Medical Decision Making and You

Tuesday, April 1, 2014 - 12:00pm to 1:00pm

FREE LECTURE:      Medical Decision Making and You

Best-selling author Jerome Groopman, MD, and noted endocrinologist Pamela Hartzband, MD, will share their insight and provide an entirely new attitude and set of tools for making medical decisions at a free lecture April 1. 

To attend the lecture, RSVP to the UA College of Medicine – Tucson Special Events Office, specialevents@medicine.arizona.edu by March 28.

A boxed lunch is included.

The lecture is sponsored by the Maimonides Society of the Jewish Federation of Southern Arizona in conjunction with the UA College of Medicine – Tucson and the Arizona Health Sciences Center.

DATE/TIME:            Tuesday, April 1, noon 

COST:                      Free, a boxed lunch is included

LOCATION:             DuVal Auditorium, UA Medical Center, 1501 N. Campbell Ave.

Dr. Pamela Hartsband and Dr. Jerome Groopman Jerome Groopman, MD, a writer for New Yorker and best-selling author, is an oncologist who guides his patients through life-or-death decisions.  Pamela Hartzband, MD is a noted endocrinologist and educator at Harvard Medical School who helps patients make critical decisions about their long-term health. 

Together, they will be sharing medical insights during a free public lecture that aims to empower patients to become active participants, indeed negotiators, in decisions about their health.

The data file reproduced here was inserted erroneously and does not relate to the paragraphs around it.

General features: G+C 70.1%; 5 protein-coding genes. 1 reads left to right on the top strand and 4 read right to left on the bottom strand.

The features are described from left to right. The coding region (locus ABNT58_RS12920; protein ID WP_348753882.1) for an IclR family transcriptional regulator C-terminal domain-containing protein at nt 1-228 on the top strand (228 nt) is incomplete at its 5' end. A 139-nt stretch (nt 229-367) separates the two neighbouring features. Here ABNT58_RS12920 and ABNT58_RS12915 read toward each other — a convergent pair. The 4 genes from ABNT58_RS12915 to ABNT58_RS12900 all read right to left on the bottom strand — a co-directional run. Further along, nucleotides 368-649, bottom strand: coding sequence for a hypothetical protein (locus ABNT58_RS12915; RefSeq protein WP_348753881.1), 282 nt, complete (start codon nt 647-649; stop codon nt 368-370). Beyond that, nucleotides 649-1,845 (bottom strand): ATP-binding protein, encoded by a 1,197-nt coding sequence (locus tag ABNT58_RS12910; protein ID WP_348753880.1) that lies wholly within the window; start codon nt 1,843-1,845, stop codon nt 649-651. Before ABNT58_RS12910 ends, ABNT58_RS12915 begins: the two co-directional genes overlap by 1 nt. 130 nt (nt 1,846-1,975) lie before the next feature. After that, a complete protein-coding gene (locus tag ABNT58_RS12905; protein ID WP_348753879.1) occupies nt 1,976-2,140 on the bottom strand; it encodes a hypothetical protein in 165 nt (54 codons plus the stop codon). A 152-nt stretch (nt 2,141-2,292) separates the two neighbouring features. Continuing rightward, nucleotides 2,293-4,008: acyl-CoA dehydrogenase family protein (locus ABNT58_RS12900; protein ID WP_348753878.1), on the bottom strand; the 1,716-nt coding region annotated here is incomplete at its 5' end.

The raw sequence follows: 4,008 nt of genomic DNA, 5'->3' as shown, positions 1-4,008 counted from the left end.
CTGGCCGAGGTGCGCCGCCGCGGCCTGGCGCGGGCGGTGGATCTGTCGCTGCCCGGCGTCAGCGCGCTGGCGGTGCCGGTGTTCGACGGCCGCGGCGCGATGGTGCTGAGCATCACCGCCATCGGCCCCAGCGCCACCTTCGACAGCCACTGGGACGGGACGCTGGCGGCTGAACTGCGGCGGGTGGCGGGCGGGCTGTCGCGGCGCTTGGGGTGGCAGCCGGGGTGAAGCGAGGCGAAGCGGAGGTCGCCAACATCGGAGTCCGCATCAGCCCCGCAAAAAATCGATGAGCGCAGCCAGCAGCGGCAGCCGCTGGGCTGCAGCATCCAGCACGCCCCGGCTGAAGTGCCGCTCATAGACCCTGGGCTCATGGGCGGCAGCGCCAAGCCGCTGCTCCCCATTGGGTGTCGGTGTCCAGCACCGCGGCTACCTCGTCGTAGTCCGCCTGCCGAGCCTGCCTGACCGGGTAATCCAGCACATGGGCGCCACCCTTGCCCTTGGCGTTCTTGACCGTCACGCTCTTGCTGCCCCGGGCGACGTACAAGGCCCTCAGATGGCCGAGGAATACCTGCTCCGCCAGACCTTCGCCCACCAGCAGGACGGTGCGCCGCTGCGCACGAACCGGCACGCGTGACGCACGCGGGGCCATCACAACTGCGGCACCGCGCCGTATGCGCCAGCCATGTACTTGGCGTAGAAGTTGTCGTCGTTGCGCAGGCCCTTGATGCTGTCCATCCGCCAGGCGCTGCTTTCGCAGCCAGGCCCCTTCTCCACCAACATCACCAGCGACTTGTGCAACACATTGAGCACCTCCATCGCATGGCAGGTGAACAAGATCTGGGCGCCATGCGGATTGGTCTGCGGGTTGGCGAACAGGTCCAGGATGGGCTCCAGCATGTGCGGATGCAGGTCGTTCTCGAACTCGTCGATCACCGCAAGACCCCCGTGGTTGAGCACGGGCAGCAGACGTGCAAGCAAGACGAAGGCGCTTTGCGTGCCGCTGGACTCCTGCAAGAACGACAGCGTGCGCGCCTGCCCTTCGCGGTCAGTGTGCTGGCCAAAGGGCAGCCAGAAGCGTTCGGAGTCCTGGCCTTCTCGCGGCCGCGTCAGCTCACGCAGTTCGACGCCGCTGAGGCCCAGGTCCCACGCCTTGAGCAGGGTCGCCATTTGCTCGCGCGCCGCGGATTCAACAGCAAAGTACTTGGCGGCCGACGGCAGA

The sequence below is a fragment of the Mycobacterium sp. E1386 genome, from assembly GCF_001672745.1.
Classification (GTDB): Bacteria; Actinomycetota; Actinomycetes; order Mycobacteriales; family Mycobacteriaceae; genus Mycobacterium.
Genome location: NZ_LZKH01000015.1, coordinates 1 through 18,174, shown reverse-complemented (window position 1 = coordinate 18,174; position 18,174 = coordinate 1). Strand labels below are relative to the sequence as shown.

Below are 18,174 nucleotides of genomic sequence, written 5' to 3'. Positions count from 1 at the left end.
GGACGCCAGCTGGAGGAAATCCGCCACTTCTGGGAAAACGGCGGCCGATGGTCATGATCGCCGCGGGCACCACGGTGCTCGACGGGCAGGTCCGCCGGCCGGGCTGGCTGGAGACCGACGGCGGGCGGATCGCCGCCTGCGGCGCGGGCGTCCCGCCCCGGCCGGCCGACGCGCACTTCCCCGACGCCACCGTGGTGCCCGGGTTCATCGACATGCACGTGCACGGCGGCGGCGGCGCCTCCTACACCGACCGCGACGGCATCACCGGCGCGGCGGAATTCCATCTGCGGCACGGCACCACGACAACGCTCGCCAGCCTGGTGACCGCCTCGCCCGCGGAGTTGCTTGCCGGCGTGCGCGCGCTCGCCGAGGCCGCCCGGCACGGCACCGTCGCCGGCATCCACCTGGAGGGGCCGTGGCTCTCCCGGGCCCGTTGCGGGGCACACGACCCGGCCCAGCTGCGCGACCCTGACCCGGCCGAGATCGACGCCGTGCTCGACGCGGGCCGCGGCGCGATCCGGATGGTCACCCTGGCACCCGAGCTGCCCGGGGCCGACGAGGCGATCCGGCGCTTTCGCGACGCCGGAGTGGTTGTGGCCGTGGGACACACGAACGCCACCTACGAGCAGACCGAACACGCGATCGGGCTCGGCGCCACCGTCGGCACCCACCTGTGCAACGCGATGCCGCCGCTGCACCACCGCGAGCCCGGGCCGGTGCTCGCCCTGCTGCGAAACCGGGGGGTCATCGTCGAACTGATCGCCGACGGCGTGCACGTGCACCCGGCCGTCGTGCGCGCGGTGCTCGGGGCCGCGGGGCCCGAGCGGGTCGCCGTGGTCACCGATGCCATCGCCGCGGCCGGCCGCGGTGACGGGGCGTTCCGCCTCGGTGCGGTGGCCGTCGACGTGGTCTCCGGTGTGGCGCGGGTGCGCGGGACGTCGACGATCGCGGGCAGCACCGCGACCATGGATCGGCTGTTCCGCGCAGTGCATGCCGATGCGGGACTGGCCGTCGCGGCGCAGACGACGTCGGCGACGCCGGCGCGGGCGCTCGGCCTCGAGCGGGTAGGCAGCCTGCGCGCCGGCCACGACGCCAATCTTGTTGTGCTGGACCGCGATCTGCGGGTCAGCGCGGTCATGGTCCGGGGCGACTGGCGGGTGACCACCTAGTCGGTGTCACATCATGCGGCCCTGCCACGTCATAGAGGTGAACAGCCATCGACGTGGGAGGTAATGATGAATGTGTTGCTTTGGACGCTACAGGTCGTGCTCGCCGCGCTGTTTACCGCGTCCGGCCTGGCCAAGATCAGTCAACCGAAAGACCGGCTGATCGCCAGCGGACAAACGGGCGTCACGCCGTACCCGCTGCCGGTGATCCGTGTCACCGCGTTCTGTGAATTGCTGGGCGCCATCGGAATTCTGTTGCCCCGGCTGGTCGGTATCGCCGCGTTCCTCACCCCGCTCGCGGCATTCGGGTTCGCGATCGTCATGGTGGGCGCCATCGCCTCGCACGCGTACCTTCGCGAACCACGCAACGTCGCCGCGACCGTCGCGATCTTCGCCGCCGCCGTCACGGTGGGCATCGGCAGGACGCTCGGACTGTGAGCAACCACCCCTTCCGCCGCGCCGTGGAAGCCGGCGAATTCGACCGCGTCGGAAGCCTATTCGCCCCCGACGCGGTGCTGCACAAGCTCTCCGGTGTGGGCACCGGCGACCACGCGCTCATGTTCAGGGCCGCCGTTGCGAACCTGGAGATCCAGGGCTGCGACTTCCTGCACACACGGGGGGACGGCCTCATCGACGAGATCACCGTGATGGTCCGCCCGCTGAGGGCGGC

Their book, "Your Medical Mind: How to Decide What is Right for You," renders the groundbreaking message: you can cut through the confusion and arrive at decisions that serve you best.

“Your Medical Mind,” a kind of sequel to Dr. Groopman’s 2007 best seller, “How Doctors Think,” explores the complexity of medical decisions with its numerous unknowns and the uniqueness of each person’s body. 

“The path to maintaining or regaining health is not the same for everyone,” Drs. Groopman and Hartzband write. “Medicine involves nuanced and personalized decision making by both the patient and the doctor.” 

In the book, Drs. Groopman and Hartzband explore two sets of biases that affect patient decisions – a “minimalist” or “maximalist approach” and a “technology” or “naturalist” approach. Minimalists prefer to do as little as possible, while maximalists aggressively pursue treatment and technology enthusiasts seek the newest drugs or procedures. Naturalists believe the body can cure itself, perhaps with the aid of spiritual and plant-based remedies. 

Drs. Groopman and Hartzband will share their insight and provide an entirely new attitude and set of tools for making medical decisions.